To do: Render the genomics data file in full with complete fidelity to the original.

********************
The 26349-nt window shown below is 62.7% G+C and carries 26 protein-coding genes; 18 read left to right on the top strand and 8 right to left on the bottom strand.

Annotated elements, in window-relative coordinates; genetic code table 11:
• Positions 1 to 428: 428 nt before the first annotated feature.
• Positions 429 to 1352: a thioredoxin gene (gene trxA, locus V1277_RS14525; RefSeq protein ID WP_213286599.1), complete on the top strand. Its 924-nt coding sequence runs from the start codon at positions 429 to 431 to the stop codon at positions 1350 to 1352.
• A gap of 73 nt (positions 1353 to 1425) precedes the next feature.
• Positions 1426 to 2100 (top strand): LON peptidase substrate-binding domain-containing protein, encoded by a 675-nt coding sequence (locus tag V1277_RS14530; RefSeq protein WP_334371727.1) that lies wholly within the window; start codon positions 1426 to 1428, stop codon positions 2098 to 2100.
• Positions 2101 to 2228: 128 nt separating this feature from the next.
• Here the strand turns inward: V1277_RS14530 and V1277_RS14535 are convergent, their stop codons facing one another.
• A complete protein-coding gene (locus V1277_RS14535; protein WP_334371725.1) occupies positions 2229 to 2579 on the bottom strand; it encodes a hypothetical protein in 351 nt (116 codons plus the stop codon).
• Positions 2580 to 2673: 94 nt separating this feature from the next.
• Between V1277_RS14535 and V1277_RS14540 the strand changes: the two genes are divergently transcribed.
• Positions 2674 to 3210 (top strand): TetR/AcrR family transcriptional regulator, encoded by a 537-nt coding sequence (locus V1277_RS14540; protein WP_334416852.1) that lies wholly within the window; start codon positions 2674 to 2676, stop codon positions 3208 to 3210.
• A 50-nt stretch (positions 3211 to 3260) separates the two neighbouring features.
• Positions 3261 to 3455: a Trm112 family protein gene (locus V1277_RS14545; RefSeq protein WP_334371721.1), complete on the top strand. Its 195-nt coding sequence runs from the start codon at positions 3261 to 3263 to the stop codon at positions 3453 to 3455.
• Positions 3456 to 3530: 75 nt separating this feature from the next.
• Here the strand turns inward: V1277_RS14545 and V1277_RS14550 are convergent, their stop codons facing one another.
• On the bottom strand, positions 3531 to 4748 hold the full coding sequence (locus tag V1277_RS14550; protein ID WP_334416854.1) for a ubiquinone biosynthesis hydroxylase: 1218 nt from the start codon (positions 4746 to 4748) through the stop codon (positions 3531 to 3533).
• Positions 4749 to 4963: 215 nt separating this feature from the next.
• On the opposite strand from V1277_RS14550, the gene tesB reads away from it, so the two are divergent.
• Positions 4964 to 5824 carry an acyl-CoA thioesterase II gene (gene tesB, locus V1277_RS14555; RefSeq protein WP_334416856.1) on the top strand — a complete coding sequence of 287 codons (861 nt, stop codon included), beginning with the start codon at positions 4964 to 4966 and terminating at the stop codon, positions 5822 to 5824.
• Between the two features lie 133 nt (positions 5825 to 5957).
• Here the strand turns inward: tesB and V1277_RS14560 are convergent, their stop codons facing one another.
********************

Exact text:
The 26349-nt window shown below is 62.7% G+C and carries 26 protein-coding genes; 18 read left to right on the top strand and 8 right to left on the bottom strand.

Annotated elements, in window-relative coordinates; genetic code table 11:
• Positions 1 to 428: 428 nt before the first annotated feature.
• Positions 429 to 1352: a thioredoxin gene (gene trxA, locus V1277_RS14525; RefSeq protein ID WP_213286599.1), complete on the top strand. Its 924-nt coding sequence runs from the start codon at positions 429 to 431 to the stop codon at positions 1350 to 1352.
• A gap of 73 nt (positions 1353 to 1425) precedes the next feature.
• Positions 1426 to 2100 (top strand): LON peptidase substrate-binding domain-containing protein, encoded by a 675-nt coding sequence (locus tag V1277_RS14530; RefSeq protein WP_334371727.1) that lies wholly within the window; start codon positions 1426 to 1428, stop codon positions 2098 to 2100.
• Positions 2101 to 2228: 128 nt separating this feature from the next.
• Here the strand turns inward: V1277_RS14530 and V1277_RS14535 are convergent, their stop codons facing one another.
• A complete protein-coding gene (locus V1277_RS14535; protein WP_334371725.1) occupies positions 2229 to 2579 on the bottom strand; it encodes a hypothetical protein in 351 nt (116 codons plus the stop codon).
• Positions 2580 to 2673: 94 nt separating this feature from the next.
• Between V1277_RS14535 and V1277_RS14540 the strand changes: the two genes are divergently transcribed.
• Positions 2674 to 3210 (top strand): TetR/AcrR family transcriptional regulator, encoded by a 537-nt coding sequence (locus V1277_RS14540; protein WP_334416852.1) that lies wholly within the window; start codon positions 2674 to 2676, stop codon positions 3208 to 3210.
• A 50-nt stretch (positions 3211 to 3260) separates the two neighbouring features.
• Positions 3261 to 3455: a Trm112 family protein gene (locus V1277_RS14545; RefSeq protein WP_334371721.1), complete on the top strand. Its 195-nt coding sequence runs from the start codon at positions 3261 to 3263 to the stop codon at positions 3453 to 3455.
• Positions 3456 to 3530: 75 nt separating this feature from the next.
• Here the strand turns inward: V1277_RS14545 and V1277_RS14550 are convergent, their stop codons facing one another.
• On the bottom strand, positions 3531 to 4748 hold the full coding sequence (locus tag V1277_RS14550; protein ID WP_334416854.1) for a ubiquinone biosynthesis hydroxylase: 1218 nt from the start codon (positions 4746 to 4748) through the stop codon (positions 3531 to 3533).
• Positions 4749 to 4963: 215 nt separating this feature from the next.
• On the opposite strand from V1277_RS14550, the gene tesB reads away from it, so the two are divergent.
• Positions 4964 to 5824 carry an acyl-CoA thioesterase II gene (gene tesB, locus V1277_RS14555; RefSeq protein WP_334416856.1) on the top strand — a complete coding sequence of 287 codons (861 nt, stop codon included), beginning with the start codon at positions 4964 to 4966 and terminating at the stop codon, positions 5822 to 5824.
• Between the two features lie 133 nt (positions 5825 to 5957).
• Here the strand turns inward: tesB and V1277_RS14560 are convergent, their stop codons facing one another.